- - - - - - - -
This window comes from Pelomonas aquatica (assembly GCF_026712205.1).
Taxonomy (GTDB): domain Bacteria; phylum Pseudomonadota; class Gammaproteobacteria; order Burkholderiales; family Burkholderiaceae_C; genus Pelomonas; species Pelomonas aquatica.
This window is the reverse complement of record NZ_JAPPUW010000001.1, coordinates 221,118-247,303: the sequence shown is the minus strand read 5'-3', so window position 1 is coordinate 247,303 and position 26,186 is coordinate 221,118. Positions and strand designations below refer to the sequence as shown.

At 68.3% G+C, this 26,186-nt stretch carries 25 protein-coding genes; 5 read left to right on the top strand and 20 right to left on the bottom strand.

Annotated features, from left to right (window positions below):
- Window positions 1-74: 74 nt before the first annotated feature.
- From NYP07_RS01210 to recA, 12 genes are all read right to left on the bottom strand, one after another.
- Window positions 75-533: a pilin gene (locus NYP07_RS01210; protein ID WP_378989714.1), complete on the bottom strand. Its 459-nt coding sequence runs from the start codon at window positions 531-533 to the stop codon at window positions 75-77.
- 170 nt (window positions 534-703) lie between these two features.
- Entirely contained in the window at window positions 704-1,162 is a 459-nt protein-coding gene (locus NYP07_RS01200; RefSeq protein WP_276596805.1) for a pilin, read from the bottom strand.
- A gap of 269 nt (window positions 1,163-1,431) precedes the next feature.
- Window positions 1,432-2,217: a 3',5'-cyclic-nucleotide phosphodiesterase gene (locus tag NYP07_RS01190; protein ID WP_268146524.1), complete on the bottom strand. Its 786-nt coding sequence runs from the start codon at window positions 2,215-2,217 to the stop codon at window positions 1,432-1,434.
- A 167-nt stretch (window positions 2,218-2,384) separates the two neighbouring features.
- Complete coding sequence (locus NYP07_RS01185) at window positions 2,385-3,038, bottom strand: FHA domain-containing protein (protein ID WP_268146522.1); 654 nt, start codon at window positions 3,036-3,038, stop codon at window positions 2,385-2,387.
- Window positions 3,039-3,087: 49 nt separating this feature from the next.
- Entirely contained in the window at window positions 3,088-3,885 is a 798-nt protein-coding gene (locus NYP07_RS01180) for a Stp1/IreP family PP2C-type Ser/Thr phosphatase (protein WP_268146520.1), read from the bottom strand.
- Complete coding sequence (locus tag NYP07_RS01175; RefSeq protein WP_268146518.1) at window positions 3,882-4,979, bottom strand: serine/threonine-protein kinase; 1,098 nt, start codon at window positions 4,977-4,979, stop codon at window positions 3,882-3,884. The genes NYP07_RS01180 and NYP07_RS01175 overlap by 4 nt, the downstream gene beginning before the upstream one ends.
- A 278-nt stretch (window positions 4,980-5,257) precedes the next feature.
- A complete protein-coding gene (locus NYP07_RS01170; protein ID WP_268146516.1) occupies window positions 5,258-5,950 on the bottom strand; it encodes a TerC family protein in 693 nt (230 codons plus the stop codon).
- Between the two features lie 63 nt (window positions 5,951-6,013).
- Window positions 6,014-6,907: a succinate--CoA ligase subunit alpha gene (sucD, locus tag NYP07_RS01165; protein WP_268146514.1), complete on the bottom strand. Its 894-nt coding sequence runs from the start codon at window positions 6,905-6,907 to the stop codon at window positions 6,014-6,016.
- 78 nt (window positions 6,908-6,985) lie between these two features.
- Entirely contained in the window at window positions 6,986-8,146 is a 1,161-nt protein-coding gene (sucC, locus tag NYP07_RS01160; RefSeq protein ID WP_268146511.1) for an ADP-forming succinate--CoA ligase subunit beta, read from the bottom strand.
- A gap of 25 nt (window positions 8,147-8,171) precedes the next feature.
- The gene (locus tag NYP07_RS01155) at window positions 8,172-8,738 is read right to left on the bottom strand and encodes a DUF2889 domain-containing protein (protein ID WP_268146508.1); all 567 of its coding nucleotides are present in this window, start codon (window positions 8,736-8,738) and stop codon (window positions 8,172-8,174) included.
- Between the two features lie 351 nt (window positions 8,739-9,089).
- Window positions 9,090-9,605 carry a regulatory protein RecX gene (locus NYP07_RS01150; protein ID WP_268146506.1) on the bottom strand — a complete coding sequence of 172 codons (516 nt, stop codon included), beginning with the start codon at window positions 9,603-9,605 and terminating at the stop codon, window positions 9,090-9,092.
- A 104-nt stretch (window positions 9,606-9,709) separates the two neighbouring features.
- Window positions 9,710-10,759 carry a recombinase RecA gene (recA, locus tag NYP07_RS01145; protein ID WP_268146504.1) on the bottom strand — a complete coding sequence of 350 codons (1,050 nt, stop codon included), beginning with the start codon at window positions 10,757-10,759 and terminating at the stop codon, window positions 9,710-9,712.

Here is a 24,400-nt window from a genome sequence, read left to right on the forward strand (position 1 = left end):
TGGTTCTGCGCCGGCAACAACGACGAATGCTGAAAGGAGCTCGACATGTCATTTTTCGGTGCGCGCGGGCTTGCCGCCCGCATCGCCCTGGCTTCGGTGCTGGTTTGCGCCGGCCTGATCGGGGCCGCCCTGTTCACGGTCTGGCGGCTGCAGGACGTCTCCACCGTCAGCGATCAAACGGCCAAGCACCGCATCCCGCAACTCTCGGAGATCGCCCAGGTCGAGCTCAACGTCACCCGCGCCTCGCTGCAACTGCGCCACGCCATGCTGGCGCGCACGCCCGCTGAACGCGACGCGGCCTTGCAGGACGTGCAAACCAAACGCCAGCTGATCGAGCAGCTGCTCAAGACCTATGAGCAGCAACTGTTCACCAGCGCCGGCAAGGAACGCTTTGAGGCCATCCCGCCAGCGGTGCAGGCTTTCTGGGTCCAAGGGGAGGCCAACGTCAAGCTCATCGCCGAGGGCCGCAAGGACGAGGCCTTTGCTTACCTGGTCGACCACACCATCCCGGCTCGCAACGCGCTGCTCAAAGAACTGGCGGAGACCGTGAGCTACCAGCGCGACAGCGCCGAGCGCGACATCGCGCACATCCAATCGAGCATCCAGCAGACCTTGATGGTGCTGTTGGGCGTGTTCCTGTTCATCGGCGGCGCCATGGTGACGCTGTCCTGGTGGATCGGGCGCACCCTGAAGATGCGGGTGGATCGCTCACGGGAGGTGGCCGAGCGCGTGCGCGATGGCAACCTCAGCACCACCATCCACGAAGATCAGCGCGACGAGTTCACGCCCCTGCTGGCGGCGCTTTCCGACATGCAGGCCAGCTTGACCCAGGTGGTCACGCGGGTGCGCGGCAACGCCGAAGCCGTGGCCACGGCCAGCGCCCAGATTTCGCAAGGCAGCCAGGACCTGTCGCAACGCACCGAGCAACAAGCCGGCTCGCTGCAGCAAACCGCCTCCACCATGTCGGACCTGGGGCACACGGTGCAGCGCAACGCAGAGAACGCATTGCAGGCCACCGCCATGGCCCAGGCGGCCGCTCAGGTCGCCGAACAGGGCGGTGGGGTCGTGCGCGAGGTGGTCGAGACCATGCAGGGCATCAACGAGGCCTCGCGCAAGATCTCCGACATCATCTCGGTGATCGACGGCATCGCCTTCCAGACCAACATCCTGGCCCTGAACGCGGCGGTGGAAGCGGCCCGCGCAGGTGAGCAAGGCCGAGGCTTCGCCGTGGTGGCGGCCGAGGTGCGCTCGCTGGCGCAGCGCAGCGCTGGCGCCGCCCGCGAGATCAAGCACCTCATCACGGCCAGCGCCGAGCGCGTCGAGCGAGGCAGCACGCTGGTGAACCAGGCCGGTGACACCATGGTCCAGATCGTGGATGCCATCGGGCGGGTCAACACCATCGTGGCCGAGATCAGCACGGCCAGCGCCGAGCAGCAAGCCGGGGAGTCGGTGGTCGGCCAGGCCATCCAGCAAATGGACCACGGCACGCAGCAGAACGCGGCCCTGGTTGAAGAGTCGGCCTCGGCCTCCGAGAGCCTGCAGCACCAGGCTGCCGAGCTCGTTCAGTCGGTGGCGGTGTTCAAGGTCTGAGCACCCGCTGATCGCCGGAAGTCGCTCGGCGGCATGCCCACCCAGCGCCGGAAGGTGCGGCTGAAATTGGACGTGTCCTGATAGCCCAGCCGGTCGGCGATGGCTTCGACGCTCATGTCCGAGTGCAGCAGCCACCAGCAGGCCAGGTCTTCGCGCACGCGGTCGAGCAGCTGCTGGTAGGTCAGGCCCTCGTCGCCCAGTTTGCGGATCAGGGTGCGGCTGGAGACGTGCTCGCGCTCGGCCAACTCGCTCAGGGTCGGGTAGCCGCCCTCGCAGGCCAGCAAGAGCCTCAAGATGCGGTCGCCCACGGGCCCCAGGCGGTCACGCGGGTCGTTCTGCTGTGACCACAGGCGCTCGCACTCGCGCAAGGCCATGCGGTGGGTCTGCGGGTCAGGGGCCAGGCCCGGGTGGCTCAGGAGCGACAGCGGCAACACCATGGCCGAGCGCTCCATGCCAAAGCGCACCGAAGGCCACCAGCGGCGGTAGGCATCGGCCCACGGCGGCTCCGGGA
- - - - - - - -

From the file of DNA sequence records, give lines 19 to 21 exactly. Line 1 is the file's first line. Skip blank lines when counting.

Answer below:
- A complete protein-coding gene (locus NYP07_RS01170; protein ID WP_268146516.1) occupies window positions 5,258-5,950 on the bottom strand; it encodes a TerC family protein in 693 nt (230 codons plus the stop codon).
- Between the two features lie 63 nt (window positions 5,951-6,013).
- Window positions 6,014-6,907: a succinate--CoA ligase subunit alpha gene (sucD, locus tag NYP07_RS01165; protein WP_268146514.1), complete on the bottom strand. Its 894-nt coding sequence runs from the start codon at window positions 6,905-6,907 to the stop codon at window positions 6,014-6,016.